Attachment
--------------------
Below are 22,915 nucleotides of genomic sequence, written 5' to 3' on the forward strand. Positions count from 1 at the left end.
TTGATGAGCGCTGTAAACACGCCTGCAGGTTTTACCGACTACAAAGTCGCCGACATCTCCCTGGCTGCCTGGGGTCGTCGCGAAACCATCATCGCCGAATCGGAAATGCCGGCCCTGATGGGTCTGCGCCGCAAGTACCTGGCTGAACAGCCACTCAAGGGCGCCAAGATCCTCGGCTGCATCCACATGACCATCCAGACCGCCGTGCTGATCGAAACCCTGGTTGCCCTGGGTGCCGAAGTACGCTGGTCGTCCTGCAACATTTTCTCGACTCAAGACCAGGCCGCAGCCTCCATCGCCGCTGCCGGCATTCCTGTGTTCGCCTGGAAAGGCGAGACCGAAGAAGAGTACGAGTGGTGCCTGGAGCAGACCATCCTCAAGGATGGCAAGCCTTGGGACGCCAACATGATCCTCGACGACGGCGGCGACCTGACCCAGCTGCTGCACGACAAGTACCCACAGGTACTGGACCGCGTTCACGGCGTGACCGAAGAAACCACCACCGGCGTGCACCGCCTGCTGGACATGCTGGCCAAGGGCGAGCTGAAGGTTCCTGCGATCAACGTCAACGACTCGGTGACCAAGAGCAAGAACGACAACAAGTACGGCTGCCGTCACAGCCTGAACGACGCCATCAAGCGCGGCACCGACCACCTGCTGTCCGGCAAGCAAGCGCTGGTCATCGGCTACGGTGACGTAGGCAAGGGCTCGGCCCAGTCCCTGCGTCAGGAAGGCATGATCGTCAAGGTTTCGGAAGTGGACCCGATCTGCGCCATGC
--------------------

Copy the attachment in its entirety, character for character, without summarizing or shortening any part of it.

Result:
Below are 22,915 nucleotides of genomic sequence, written 5' to 3' on the forward strand. Positions count from 1 at the left end.
TTGATGAGCGCTGTAAACACGCCTGCAGGTTTTACCGACTACAAAGTCGCCGACATCTCCCTGGCTGCCTGGGGTCGTCGCGAAACCATCATCGCCGAATCGGAAATGCCGGCCCTGATGGGTCTGCGCCGCAAGTACCTGGCTGAACAGCCACTCAAGGGCGCCAAGATCCTCGGCTGCATCCACATGACCATCCAGACCGCCGTGCTGATCGAAACCCTGGTTGCCCTGGGTGCCGAAGTACGCTGGTCGTCCTGCAACATTTTCTCGACTCAAGACCAGGCCGCAGCCTCCATCGCCGCTGCCGGCATTCCTGTGTTCGCCTGGAAAGGCGAGACCGAAGAAGAGTACGAGTGGTGCCTGGAGCAGACCATCCTCAAGGATGGCAAGCCTTGGGACGCCAACATGATCCTCGACGACGGCGGCGACCTGACCCAGCTGCTGCACGACAAGTACCCACAGGTACTGGACCGCGTTCACGGCGTGACCGAAGAAACCACCACCGGCGTGCACCGCCTGCTGGACATGCTGGCCAAGGGCGAGCTGAAGGTTCCTGCGATCAACGTCAACGACTCGGTGACCAAGAGCAAGAACGACAACAAGTACGGCTGCCGTCACAGCCTGAACGACGCCATCAAGCGCGGCACCGACCACCTGCTGTCCGGCAAGCAAGCGCTGGTCATCGGCTACGGTGACGTAGGCAAGGGCTCGGCCCAGTCCCTGCGTCAGGAAGGCATGATCGTCAAGGTTTCGGAAGTGGACCCGATCTGCGCCATGC